Psalm 92. Bara and Shabbat. Create and Rest.

Today’s Lectio Divina: Excerpts from Psalm 92. (MsgB)

A Sabbath Song

What a beautiful thing, God, to give thanks, to sing an anthem to You, the High God!
To announce Your love each daybreak,sing Your faithful presence all through the night,
Accompanied by dulcimer and harp, the full-bodied music of strings.

 Such witnesses to upright God! My Mountain, my huge, holy Mountain!

Interestingly, Psalm 92 is the only psalm of the entire 150 recorded for us in the Bible that specifically states that it is a song written for the Sabbath. What’s even more curious is that Psalm 92 is the only one that contains the word Sabbath, even though that same word appears at least sixty times in the remainder of the Old Testament!

As you probably know, the concept of Sabbath (Shabbat in Hebrew), or Day of Rest, is an important component in both Jewish and Christian circles. The tradition of taking one day out of each seven and giving it back to God originates from the earliest sections of the Book of Genesis. There we find our Creator-King pulling all of creation together over a period of six days. Now, keep in mind that to our out-of-this-world God, a day is like a thousand years and a thousand years is like a day. So, as I see it, when Moses records for us that all of the universe (including our planet) was created in six days, I’m guessing that he was simplifying the story a bit for us dimwitted earth-dwellers. Today, after thousands of years of human study, we now realize that this amazing creation crafted by the hand of God apparently took millions and millions of earth-years.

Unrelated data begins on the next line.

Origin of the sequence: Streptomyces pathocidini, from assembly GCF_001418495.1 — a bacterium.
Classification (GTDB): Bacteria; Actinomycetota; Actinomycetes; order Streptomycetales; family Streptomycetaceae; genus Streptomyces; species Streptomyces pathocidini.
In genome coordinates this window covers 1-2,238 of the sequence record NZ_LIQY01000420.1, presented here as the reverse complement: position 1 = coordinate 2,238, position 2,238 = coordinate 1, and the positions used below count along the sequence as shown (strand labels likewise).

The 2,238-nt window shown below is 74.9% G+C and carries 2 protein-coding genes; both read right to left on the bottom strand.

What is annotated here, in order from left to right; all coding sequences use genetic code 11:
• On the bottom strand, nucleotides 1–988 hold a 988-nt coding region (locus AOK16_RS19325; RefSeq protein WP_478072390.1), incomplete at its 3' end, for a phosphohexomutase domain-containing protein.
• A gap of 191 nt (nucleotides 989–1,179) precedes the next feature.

But suffice to say that on Day Seven, or the span of time following God’s holy creative romp through our universe, Yahweh took a well-deserved, elongated break from His labors, kicking back on His kingly throne to truly take-in and enjoy the scenery He had just assembled.

Thus we have Shabbat. Sabbath. A Day of Rest. Which now brings us to yet another very important Hebrew word found early on in the Book of Genesis.


In Hebrew, Bara translates as our English word create. But here’s the rub. In English, both God and man can ‘create’ things, but in Hebrew, only God can ‘bara’. Why, you ask? Because in biblical thought, while man can create something new out of something that already exists, only Yahweh can bara something out of absolutely nothing. In other words, when Genesis 1 and 2 state that God ‘bara-ed’ for six straight days, Moses was telling us that He was creating things as only God can do. God-breathed something out of absolutely nothing!

So after six days of ‘bara-ing’, Genesis 2: 3 states that God, the Great Creator, blessed the seventh day (Shabbat), and hallowed it, setting it aside on His calendar because it will forever commemorate the season of rest God gave Himself after six long days of ‘bara-ing’ our universe out of the empty abyss!

So now, back to Psalm 92. The Song for Shabbat.

What a beautiful thing, God, to give thanks, to sing an anthem to You, the High God!